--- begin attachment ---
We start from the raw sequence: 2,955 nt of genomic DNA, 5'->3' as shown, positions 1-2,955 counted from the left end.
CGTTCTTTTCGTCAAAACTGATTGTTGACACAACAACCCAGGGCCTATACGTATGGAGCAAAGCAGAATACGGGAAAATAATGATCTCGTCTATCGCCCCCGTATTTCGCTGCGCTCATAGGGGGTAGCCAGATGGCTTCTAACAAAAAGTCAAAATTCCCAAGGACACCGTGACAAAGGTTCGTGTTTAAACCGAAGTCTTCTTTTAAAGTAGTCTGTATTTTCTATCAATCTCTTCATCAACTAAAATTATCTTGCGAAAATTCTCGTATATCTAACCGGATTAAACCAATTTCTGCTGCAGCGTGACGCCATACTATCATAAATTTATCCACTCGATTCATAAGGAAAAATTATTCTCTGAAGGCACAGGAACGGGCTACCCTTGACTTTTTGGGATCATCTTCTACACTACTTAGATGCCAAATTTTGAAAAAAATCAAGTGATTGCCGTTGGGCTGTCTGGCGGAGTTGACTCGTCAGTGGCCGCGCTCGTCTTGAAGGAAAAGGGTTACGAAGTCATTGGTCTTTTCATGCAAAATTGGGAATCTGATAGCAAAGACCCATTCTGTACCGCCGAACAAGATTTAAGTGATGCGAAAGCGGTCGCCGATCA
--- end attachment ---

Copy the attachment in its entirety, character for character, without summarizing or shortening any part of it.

We start from the raw sequence: 2,955 nt of genomic DNA, 5'->3' as shown, positions 1-2,955 counted from the left end.
CGTTCTTTTCGTCAAAACTGATTGTTGACACAACAACCCAGGGCCTATACGTATGGAGCAAAGCAGAATACGGGAAAATAATGATCTCGTCTATCGCCCCCGTATTTCGCTGCGCTCATAGGGGGTAGCCAGATGGCTTCTAACAAAAAGTCAAAATTCCCAAGGACACCGTGACAAAGGTTCGTGTTTAAACCGAAGTCTTCTTTTAAAGTAGTCTGTATTTTCTATCAATCTCTTCATCAACTAAAATTATCTTGCGAAAATTCTCGTATATCTAACCGGATTAAACCAATTTCTGCTGCAGCGTGACGCCATACTATCATAAATTTATCCACTCGATTCATAAGGAAAAATTATTCTCTGAAGGCACAGGAACGGGCTACCCTTGACTTTTTGGGATCATCTTCTACACTACTTAGATGCCAAATTTTGAAAAAAATCAAGTGATTGCCGTTGGGCTGTCTGGCGGAGTTGACTCGTCAGTGGCCGCGCTCGTCTTGAAGGAAAAGGGTTACGAAGTCATTGGTCTTTTCATGCAAAATTGGGAATCTGATAGCAAAGACCCATTCTGTACCGCCGAACAAGATTTAAGTGATGCGAAAGCGGTCGCCGATCA